Call abandonment is inevitable in any contact centre, but it is important to keep your abandonment rate in check as much as possible. As per industry estimates, around 5%-8% of inbound calls are abandoned because of a variety of reasons, but this number can rise due to unnatural circumstances. For example, between 2019 and 2020, average abandonment rates increased from 8.53% to 8.93% as a result of long call queues, customer queries in the wake of COVID-19, and more time spent on resolving each query (228 seconds in 2020 vs. 191 seconds in 2019).
Understanding the reasons why customers mighty abandon calls is the first step to reducing abandonment rates at your contact centre.
- There is a long queue, and customers are waiting without explanation
Lengthy queues will already cause frustration as customers are eager to resolve urgent matters, and this sense of frustration is exacerbated when there is no explanation as to the unnatural delay. If typical wait times are 1-5 minutes, then the customer is unlikely to stay on hold for 10+ minutes without some sort of explanation (“sorry for the delay, we are currently facing peak volumes” or “all our agents are busy at the moment, we would request you to wait for X minutes”).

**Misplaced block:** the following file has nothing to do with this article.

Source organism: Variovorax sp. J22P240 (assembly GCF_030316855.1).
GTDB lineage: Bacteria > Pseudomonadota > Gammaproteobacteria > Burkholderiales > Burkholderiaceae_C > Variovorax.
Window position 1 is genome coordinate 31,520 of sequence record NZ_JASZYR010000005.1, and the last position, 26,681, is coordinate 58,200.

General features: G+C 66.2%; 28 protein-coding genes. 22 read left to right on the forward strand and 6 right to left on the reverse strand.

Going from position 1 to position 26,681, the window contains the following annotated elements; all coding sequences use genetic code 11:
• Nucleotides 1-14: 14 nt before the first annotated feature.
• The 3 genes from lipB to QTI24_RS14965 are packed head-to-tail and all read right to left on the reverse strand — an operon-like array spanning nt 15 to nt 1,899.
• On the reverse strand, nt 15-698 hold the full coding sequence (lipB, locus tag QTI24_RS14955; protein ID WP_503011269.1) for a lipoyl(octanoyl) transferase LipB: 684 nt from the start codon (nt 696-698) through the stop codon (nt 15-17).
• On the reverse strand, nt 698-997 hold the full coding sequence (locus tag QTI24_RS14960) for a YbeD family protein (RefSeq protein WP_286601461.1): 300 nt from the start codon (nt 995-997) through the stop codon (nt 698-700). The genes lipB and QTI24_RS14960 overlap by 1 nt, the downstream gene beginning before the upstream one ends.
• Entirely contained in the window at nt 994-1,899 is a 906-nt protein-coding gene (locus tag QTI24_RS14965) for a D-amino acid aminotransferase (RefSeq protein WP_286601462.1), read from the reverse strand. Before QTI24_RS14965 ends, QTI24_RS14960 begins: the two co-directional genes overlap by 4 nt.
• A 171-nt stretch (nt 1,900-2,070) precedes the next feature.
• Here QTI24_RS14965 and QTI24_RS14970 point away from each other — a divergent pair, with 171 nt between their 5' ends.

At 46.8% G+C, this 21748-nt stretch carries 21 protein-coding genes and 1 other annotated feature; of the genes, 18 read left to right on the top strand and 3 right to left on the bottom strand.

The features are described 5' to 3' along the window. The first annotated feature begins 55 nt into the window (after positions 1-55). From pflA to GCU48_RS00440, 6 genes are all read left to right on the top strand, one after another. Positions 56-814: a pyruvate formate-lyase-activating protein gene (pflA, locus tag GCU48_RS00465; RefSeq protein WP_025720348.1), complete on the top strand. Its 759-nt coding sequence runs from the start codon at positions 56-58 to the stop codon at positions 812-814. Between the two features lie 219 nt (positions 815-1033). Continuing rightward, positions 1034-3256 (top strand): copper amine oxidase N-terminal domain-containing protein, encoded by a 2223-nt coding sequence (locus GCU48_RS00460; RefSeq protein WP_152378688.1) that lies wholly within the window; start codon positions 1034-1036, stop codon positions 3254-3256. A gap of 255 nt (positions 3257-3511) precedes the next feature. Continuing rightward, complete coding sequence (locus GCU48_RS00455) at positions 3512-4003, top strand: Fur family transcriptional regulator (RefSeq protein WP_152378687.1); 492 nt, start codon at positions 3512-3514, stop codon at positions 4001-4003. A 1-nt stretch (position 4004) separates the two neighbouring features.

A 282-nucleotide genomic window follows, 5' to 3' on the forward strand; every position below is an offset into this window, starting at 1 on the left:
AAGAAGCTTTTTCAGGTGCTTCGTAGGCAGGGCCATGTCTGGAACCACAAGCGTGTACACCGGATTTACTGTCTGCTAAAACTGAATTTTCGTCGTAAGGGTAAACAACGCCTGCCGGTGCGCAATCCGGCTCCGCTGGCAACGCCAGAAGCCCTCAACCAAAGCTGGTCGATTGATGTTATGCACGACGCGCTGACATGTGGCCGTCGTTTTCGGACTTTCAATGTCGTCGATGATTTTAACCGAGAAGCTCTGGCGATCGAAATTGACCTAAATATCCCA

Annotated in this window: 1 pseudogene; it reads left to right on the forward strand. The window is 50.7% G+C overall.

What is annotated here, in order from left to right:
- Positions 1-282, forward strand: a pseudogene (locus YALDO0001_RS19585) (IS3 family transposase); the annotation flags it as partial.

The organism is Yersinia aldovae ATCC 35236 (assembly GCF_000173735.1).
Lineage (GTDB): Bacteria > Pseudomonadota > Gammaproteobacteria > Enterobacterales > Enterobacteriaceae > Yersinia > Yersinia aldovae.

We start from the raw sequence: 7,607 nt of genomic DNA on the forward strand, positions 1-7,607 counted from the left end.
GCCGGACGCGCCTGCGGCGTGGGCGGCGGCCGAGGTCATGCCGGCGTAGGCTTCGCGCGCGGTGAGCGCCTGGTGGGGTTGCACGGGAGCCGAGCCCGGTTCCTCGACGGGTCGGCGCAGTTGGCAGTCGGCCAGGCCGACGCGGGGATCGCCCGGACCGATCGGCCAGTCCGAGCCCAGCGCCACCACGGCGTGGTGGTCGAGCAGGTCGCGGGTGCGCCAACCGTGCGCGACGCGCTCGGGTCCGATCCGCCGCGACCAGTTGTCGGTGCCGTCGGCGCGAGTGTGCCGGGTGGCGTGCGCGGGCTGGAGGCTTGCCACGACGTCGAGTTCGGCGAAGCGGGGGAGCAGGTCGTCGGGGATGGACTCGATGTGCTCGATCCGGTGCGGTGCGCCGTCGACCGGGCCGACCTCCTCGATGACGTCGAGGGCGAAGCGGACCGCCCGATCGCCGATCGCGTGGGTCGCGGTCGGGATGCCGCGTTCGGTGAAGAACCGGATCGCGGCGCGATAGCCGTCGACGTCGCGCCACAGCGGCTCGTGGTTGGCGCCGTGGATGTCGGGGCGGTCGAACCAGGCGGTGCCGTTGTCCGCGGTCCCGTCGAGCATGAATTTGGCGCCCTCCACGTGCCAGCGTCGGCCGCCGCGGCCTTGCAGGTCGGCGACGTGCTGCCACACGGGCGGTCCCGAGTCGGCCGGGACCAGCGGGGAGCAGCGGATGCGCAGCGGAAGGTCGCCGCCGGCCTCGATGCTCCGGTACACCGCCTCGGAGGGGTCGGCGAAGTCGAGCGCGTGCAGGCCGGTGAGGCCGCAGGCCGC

- The wait time isn’t tuned for customer engagement.
Even if the caller has time on their hands, they might abandon the call out of sheer boredom or because they were distracted by some other task. That’s why it is said that silence is a CX killer, and it is vital to keep the customer engaged through music on hold, a replay of recent announcements, promotional messages, etc. You could also inform the customer about their queue position, at regular intervals.
- A poor CX the previous time can reduce the customer’s interest
If the customer has previously contacted you but faced a dissatisfying experience, they are unlikely to stay on hold to converse with your agent. In such scenarios, long call queues or a poorly designed IVR menu will definitely cause abandonment.
- Customers who don’t want to call you are forced to do so
There can be myriad reasons why the customer doesn’t want to physically call the contact centre – they might be extremely busy, with no time to devote to waiting/talking. Or, their personality type might make them less inclined to reach out telephonically. Linguistic barriers (for instance, when a non-native English-speaking customer does business with a global brand) might also get in the way. These customers might be forced to call your contact centre as there are no other options like chatbots, only to change their mind halfway and abandon the call.
- There’s no option to leave a voicemail or request a call-back
Even if your agents are too busy to attend to customers, voicemail and call-backs make customers feel empowered and encourage them to pursue a different resolution channel. Without this capability, your queue will become a blind alley, causing a high abandonment rate during peak periods.